Environmental Rehabilitaion Planting

Willhelm Lauenstein and Brent Potbury from Ipswich Boys Grammar join
Cr David Pahlke and Cr Bruce Casos in a recent environmental Rehabilitaion Planting.

SHOVELS and smiles were on display at the launch this morning of a new Ipswich City Council program designed to engage community members in environmental rehabilitation activities. Deputy Mayor Victor Attwood and Councillors David Pahlke and Bruce Casos joined 20 Ipswich Boys Grammar School students to plant the first trees at Wallaby Ware Park, one of the sites earmarked for rehabilitation as part of the Habitat Connections program.

Habitat Connections forms part of a structured and sustainable long-term rehabilitation works program. It’s all about inviting people to join us in the task of rehabilitating and reconnecting degraded urban bushland corridors. The program will further act as a catalyst for increased community engagement in planned events such as National Tree Day and Clean Up Australia Day.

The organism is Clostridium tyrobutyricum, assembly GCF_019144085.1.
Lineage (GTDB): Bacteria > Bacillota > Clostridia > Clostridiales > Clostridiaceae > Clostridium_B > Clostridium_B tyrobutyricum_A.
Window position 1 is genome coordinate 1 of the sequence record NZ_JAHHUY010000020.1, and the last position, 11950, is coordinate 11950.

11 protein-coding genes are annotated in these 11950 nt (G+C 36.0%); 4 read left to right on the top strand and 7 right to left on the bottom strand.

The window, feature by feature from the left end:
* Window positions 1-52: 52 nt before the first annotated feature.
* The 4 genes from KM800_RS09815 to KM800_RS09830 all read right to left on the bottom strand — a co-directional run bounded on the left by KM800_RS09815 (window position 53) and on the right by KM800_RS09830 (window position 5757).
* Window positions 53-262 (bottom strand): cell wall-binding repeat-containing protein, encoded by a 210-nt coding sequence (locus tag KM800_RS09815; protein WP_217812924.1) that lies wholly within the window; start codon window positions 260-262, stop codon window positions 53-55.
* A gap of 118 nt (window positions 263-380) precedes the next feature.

The program incorporates environmental, social and nature-based recreation aspects, with a focus on waterway reserves and adjacent open spaces, to create inviting natural areas for walkers and cyclists. It was community involvement and the holistic nature of the program, which placed as much emphasis on connecting people as it did on reuniting habitat remnants, that really set Habitat Connections apart from other initiatives.

This program aims to boost community ownership and connections through corporate and community partnerships such as corporate volunteering days. Rehabilitation efforts in selected sites will concentrate on building ecosystem resilience through addressing issues such as storm water erosion and related issues of siltation and water quality.

Other issues to be tackled include weed infestation and general rubbish and waste.

Work will be undertaken on three sites in the 2012-13 financial year:

• Iron Pot Creek – including Wallaby Ware Park, Gregory Street Reserves 1 and 2, parts of Ipswich Grammar School and Drysdale Place Reserve;

• Deebing Creek – including Piccadilly Court Reserve, Deebing Creek Wildlife Corridor, Ugarapul Park, Paddington Reserve and Lloyd Park and;

• Bundamba Creek – Rotary Park, Thomas Purnell Park, Jack Barkley Park, Tite Family Park, Fail Park, Helen Street Reserve and David Street Reserve

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